Brightsurf Science News & Current Events

November 22, 1999
Dawn of a new era in space transportation
The leaders of NASA's advanced space transportation activity have a vision for the opening century of the third millennium: human settlements on other planets within 100 years.

First science results from giant Hobby-Eberly Telescope reported
The commissioning phase for the innovative William P. Hobby- Robert E.

University of Toronto professor believes religious text Jewish, not Christian
An important book of the Bible, believed for centuries to be the work of a Christian author, may have been written by a Jew, says Professor John Marshall, author of Parables of War: Reading John's Jewish Apocalypse.

Properly securing trunk crucial in ambulance transport
Paramedics could reduce the potential of further injuries to passengers by improving standard immobilization procedures used during emergency transport, according to a study in the journal Spine.

Sexual, physical abuse of wives contributes to disease, surprise pregnancies, study shows
An unusual new study that involved interviewing more than 6,600 men in northern India has found that close to half the men reported abusing their wives sexually or physically or both at some point.

Taking action to cope with stress not necessarily best strategy
When confronting stressful circumstances, attempting to take action may not always be the most appropriate coping strategy, according to results of a study of patients with functional dyspepsia, a painful gastrointestinal condition with no known cause.

Anxiety and depression linked to chest pain in young adults
Anxiety, depression, or another mental health disorder may be the underlying explanation for many cases of unexplained chest pain in young adults, according to scientists from King's College London, University College London, and Oxford University.

Work overcommitment impacts the heart
People who approach every workday as a

Boys more vulnerable than girls when dating starts
Although the stereotype says girls' self-esteem suffers the most in the earliest boy/girl romantic relationships, new research shows it's actually the boys who are more vulnerable - especially if they feel pressured into dating.

Traumatic events have long-term impact on children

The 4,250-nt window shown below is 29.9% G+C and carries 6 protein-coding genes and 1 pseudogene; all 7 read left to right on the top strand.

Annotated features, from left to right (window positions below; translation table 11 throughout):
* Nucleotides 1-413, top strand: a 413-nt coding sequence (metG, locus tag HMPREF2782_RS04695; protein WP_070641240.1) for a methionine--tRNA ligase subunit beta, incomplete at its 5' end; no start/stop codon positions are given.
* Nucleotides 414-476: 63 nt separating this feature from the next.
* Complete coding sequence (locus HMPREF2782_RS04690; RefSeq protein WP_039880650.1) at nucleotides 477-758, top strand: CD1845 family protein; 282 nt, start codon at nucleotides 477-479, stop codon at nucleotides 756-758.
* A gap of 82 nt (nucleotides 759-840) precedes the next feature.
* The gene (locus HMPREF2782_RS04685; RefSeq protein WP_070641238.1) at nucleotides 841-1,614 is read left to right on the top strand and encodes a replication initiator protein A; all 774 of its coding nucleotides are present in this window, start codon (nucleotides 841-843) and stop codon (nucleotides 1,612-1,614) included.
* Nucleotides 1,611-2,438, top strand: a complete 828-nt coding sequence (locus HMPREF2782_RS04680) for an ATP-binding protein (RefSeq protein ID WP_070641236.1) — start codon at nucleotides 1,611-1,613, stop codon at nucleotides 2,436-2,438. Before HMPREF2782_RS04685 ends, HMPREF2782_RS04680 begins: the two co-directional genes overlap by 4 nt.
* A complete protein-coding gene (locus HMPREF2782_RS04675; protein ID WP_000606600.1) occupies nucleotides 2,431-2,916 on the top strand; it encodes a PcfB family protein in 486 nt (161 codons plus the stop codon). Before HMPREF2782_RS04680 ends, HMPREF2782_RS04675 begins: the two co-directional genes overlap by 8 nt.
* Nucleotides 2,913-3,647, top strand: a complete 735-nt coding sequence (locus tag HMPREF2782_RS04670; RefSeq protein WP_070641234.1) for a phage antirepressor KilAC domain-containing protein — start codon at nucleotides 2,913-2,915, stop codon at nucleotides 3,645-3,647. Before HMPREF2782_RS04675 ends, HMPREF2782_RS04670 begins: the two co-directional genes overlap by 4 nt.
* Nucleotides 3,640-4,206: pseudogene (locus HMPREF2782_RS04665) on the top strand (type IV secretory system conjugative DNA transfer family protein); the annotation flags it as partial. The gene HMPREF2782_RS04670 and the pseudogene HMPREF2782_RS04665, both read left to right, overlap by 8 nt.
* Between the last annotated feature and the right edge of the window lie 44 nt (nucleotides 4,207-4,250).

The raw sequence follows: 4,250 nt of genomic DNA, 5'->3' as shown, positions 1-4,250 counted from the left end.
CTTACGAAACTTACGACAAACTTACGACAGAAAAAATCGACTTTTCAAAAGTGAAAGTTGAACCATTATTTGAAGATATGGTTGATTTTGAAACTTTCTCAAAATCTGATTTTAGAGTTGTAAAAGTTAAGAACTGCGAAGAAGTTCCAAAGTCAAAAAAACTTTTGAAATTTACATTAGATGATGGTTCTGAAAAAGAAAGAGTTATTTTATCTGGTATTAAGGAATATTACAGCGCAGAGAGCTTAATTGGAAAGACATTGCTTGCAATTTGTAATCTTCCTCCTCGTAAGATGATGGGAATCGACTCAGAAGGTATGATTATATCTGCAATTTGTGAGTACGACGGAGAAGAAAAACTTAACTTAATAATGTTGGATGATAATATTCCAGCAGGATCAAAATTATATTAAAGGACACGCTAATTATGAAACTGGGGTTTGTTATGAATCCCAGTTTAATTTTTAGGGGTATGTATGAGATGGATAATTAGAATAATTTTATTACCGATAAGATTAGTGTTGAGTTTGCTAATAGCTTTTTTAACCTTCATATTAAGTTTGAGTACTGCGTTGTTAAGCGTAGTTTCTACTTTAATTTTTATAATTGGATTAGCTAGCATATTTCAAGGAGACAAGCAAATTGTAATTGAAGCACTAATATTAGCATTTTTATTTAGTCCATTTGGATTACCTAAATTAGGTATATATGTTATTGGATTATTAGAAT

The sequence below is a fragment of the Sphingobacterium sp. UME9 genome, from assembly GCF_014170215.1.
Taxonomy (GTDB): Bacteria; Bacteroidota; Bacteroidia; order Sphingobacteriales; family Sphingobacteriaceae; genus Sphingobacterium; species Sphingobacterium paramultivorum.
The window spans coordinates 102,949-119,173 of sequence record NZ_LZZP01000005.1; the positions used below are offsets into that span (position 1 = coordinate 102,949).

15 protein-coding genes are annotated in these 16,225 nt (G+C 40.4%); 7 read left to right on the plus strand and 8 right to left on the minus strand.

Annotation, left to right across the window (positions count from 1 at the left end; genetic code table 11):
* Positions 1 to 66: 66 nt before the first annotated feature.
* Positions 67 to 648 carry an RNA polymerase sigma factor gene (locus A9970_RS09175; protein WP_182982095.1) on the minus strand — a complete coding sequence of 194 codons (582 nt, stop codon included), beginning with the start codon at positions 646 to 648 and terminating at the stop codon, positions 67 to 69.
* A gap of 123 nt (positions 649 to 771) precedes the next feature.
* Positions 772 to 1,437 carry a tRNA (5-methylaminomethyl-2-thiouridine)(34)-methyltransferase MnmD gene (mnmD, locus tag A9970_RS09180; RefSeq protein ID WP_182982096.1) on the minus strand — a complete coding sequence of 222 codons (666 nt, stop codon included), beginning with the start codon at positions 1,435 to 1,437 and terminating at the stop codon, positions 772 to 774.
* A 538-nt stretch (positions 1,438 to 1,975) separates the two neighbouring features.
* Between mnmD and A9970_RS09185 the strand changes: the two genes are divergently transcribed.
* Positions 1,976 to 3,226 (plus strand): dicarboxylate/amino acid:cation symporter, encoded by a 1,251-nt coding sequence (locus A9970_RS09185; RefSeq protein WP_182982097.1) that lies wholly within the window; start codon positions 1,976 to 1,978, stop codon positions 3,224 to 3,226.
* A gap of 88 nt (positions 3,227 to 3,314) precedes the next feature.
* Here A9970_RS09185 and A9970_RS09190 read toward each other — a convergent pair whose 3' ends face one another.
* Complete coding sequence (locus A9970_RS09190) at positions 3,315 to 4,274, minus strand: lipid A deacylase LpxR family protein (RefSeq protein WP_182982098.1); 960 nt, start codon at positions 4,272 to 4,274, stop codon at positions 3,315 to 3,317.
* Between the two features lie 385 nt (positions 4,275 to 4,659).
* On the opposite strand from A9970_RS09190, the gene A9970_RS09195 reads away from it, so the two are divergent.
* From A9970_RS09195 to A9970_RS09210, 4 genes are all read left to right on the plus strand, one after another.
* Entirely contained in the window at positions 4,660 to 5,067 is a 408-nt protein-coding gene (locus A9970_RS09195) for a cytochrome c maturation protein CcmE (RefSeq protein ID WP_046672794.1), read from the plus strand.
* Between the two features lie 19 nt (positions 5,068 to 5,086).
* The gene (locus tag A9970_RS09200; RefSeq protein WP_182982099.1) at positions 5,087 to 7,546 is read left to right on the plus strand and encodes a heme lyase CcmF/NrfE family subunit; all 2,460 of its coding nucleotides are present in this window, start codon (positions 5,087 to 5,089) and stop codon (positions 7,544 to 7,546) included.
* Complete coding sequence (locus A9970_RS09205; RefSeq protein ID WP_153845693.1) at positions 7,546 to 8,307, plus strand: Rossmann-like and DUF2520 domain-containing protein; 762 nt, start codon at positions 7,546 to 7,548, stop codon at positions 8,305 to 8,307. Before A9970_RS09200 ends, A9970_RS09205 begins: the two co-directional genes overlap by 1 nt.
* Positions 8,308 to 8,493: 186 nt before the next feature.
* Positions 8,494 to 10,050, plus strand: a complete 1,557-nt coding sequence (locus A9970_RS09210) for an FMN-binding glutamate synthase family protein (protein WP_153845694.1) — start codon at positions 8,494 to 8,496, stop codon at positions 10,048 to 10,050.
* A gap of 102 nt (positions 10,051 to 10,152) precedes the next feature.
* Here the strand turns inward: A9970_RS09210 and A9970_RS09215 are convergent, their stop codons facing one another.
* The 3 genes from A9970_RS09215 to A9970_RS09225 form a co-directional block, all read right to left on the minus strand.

Experiencing a sudden, unpredictable traumatic event puts children at high risk of developing stress disorders, according to a study of first and third graders who were held hostage in a school classroom.

Depression's role in sudden cardiac death downrated
Depression might not play as large a role in increasing the risk of sudden death after acute heart attack as previously believed, according to new research.

Health of normal synapses seen to depend on neurotrophin signaling
In a new study, researchers at the University of Pennsylvania Medical Center have shown that the long-term health of synapses -- the connections between brain cells -- depends on ongoing signaling by a family of compounds called neurotrophins.

New pain reliever for rheumatoid arthritis works with fewer gastrointestinal side effects
A new kind of arthritis drug provides the same relief of pain and inflammation in people with rheumatoid arthritis as a typical nonsteroidal anti-inflammatory drug but with fewer ulcers and other gastrointestinal side effects, according to a 12-week study of COX-2 specific inhibitors in 1,149 people.

Stress blocks effects of medications in heart disease
Highly stressed patients with ischemic heart disease do not respond as well to medications for their condition as do patients with lower levels of psychological distress, a new study by Canadian scientists shows.

Parsons preaches magnets
Dr Simon Parson from the School of Water Science at Cranfield University has been invited to speak at the keynote International Workshop on Chemical, Physical and Biological Processes under Magnetic Fields in Japan later this week.

Depression alters immune systems by decreasing physical activity
Women with mild to moderately severe depression show alterations in their immune systems, according to researchers at Carnegie-Mellon University and the University of Pittsburgh School of Medicine.

'Untangling' Tau: New mouse model shows key feature of Alzheimer's disease
Scientists have succeeded in producing a hallmark of Alzheimer's disease in a laboratory animal model.

Binge eating, drug use related in teen study
Teens who are binge eaters are more likely to use drugs and have poor mental health, according to a study at the University of Toronto.

Calcium citrate trumps calcium carbonate in osteoporosis studies
Three studies from UT Southwestern Medical Center at Dallas researchers show that calcium citrate is better absorbed than calcium carbonate and is effective at preventing osteoporosis in early post-menopausal women.

Road dust - something to sneeze about
Research by scientists at the Califorina Institute of Technology shows that road dust kicked up by passing traffic can be source of airborne allergens.

License to kill: development of killer T cells observable
Researchers at the Center for Blood Research and Harvard Medical School report in the November 23 Proceedings of the National Academy of Sciences the development of an animal model that literally illuminates one of the most dramatic and, until now, obscure events in the body: how the immune system turns immature T cells into specialized killer, or cytotoxic, T cells.

$8 million Center for Neuroscience of Fear and Anxiety established at NYU
The NIMH has established the Center for the Neuroscience of Fear and Anxiety at NYU.

Researchers reveal extent of pain felt by elderly people parted from pets on entering residential care
University of Warwick psychology researchers Dr June McNicholas and Dr Glyn Collis have just published a paper on the role of pets in the lives of older people.
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